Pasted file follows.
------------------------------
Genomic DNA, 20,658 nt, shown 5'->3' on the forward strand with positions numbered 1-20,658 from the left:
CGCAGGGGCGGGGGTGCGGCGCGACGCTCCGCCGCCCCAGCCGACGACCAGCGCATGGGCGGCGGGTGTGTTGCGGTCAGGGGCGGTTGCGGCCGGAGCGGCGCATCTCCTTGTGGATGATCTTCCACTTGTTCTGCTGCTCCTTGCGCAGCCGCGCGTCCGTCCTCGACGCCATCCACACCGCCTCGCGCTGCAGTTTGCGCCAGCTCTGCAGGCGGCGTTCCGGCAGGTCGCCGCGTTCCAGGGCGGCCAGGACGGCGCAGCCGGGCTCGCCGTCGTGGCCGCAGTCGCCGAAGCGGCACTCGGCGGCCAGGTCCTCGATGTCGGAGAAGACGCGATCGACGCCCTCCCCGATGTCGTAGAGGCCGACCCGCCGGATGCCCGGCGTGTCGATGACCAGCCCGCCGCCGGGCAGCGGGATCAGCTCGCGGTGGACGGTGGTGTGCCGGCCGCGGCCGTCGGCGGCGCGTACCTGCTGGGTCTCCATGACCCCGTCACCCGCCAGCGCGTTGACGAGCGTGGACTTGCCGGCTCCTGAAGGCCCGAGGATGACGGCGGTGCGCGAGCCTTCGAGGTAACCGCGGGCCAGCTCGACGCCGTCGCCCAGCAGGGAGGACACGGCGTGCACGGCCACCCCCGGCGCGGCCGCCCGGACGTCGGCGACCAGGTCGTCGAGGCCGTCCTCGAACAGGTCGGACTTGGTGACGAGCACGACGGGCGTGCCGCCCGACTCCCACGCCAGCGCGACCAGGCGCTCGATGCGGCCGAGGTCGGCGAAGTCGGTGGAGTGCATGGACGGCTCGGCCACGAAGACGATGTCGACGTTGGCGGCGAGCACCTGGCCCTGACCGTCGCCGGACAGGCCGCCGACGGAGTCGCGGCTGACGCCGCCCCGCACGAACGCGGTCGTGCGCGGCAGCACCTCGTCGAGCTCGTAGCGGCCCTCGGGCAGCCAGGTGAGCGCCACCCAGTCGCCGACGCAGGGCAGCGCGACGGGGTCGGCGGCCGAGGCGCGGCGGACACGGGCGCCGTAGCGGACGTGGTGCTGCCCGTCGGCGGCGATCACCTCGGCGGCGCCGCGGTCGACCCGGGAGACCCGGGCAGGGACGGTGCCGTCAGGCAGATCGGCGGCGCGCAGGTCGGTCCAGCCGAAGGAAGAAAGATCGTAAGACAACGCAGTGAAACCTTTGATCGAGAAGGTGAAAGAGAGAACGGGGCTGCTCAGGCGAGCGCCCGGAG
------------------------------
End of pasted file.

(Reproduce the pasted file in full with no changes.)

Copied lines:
Genomic DNA, 20,658 nt, shown 5'->3' on the forward strand with positions numbered 1-20,658 from the left:
CGCAGGGGCGGGGGTGCGGCGCGACGCTCCGCCGCCCCAGCCGACGACCAGCGCATGGGCGGCGGGTGTGTTGCGGTCAGGGGCGGTTGCGGCCGGAGCGGCGCATCTCCTTGTGGATGATCTTCCACTTGTTCTGCTGCTCCTTGCGCAGCCGCGCGTCCGTCCTCGACGCCATCCACACCGCCTCGCGCTGCAGTTTGCGCCAGCTCTGCAGGCGGCGTTCCGGCAGGTCGCCGCGTTCCAGGGCGGCCAGGACGGCGCAGCCGGGCTCGCCGTCGTGGCCGCAGTCGCCGAAGCGGCACTCGGCGGCCAGGTCCTCGATGTCGGAGAAGACGCGATCGACGCCCTCCCCGATGTCGTAGAGGCCGACCCGCCGGATGCCCGGCGTGTCGATGACCAGCCCGCCGCCGGGCAGCGGGATCAGCTCGCGGTGGACGGTGGTGTGCCGGCCGCGGCCGTCGGCGGCGCGTACCTGCTGGGTCTCCATGACCCCGTCACCCGCCAGCGCGTTGACGAGCGTGGACTTGCCGGCTCCTGAAGGCCCGAGGATGACGGCGGTGCGCGAGCCTTCGAGGTAACCGCGGGCCAGCTCGACGCCGTCGCCCAGCAGGGAGGACACGGCGTGCACGGCCACCCCCGGCGCGGCCGCCCGGACGTCGGCGACCAGGTCGTCGAGGCCGTCCTCGAACAGGTCGGACTTGGTGACGAGCACGACGGGCGTGCCGCCCGACTCCCACGCCAGCGCGACCAGGCGCTCGATGCGGCCGAGGTCGGCGAAGTCGGTGGAGTGCATGGACGGCTCGGCCACGAAGACGATGTCGACGTTGGCGGCGAGCACCTGGCCCTGACCGTCGCCGGACAGGCCGCCGACGGAGTCGCGGCTGACGCCGCCCCGCACGAACGCGGTCGTGCGCGGCAGCACCTCGTCGAGCTCGTAGCGGCCCTCGGGCAGCCAGGTGAGCGCCACCCAGTCGCCGACGCAGGGCAGCGCGACGGGGTCGGCGGCCGAGGCGCGGCGGACACGGGCGCCGTAGCGGACGTGGTGCTGCCCGTCGGCGGCGATCACCTCGGCGGCGCCGCGGTCGACCCGGGAGACCCGGGCAGGGACGGTGCCGTCAGGCAGATCGGCGGCGCGCAGGTCGGTCCAGCCGAAGGAAGAAAGATCGTAAGACAACGCAGTGAAACCTTTGATCGAGAAGGTGAAAGAGAGAACGGGGCTGCTCAGGCGAGCGCCCGGAG